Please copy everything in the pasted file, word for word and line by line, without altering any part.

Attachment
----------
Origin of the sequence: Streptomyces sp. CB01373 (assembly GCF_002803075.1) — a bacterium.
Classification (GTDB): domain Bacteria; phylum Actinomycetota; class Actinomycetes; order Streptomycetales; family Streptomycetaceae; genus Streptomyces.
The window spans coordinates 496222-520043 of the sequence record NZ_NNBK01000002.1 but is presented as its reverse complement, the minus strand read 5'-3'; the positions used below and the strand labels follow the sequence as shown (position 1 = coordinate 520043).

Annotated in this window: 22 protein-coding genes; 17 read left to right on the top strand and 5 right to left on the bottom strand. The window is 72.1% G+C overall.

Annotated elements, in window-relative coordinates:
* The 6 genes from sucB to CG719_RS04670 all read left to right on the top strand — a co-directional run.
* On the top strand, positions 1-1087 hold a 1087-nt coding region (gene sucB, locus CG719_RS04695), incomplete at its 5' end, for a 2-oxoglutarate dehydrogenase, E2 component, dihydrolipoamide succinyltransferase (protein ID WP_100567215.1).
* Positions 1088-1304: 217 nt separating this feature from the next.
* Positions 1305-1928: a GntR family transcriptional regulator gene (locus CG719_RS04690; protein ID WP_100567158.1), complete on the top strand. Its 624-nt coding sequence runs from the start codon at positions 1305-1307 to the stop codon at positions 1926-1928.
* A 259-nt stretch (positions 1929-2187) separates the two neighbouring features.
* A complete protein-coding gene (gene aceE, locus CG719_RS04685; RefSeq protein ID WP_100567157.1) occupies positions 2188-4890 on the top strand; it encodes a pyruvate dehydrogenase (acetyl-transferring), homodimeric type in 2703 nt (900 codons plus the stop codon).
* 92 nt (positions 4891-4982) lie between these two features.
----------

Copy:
Origin of the sequence: Streptomyces sp. CB01373 (assembly GCF_002803075.1) — a bacterium.
Classification (GTDB): domain Bacteria; phylum Actinomycetota; class Actinomycetes; order Streptomycetales; family Streptomycetaceae; genus Streptomyces.
The window spans coordinates 496222-520043 of the sequence record NZ_NNBK01000002.1 but is presented as its reverse complement, the minus strand read 5'-3'; the positions used below and the strand labels follow the sequence as shown (position 1 = coordinate 520043).

Annotated in this window: 22 protein-coding genes; 17 read left to right on the top strand and 5 right to left on the bottom strand. The window is 72.1% G+C overall.

Annotated elements, in window-relative coordinates:
* The 6 genes from sucB to CG719_RS04670 all read left to right on the top strand — a co-directional run.
* On the top strand, positions 1-1087 hold a 1087-nt coding region (gene sucB, locus CG719_RS04695), incomplete at its 5' end, for a 2-oxoglutarate dehydrogenase, E2 component, dihydrolipoamide succinyltransferase (protein ID WP_100567215.1).
* Positions 1088-1304: 217 nt separating this feature from the next.
* Positions 1305-1928: a GntR family transcriptional regulator gene (locus CG719_RS04690; protein ID WP_100567158.1), complete on the top strand. Its 624-nt coding sequence runs from the start codon at positions 1305-1307 to the stop codon at positions 1926-1928.
* A 259-nt stretch (positions 1929-2187) separates the two neighbouring features.
* A complete protein-coding gene (gene aceE, locus CG719_RS04685; RefSeq protein ID WP_100567157.1) occupies positions 2188-4890 on the top strand; it encodes a pyruvate dehydrogenase (acetyl-transferring), homodimeric type in 2703 nt (900 codons plus the stop codon).
* 92 nt (positions 4891-4982) lie between these two features.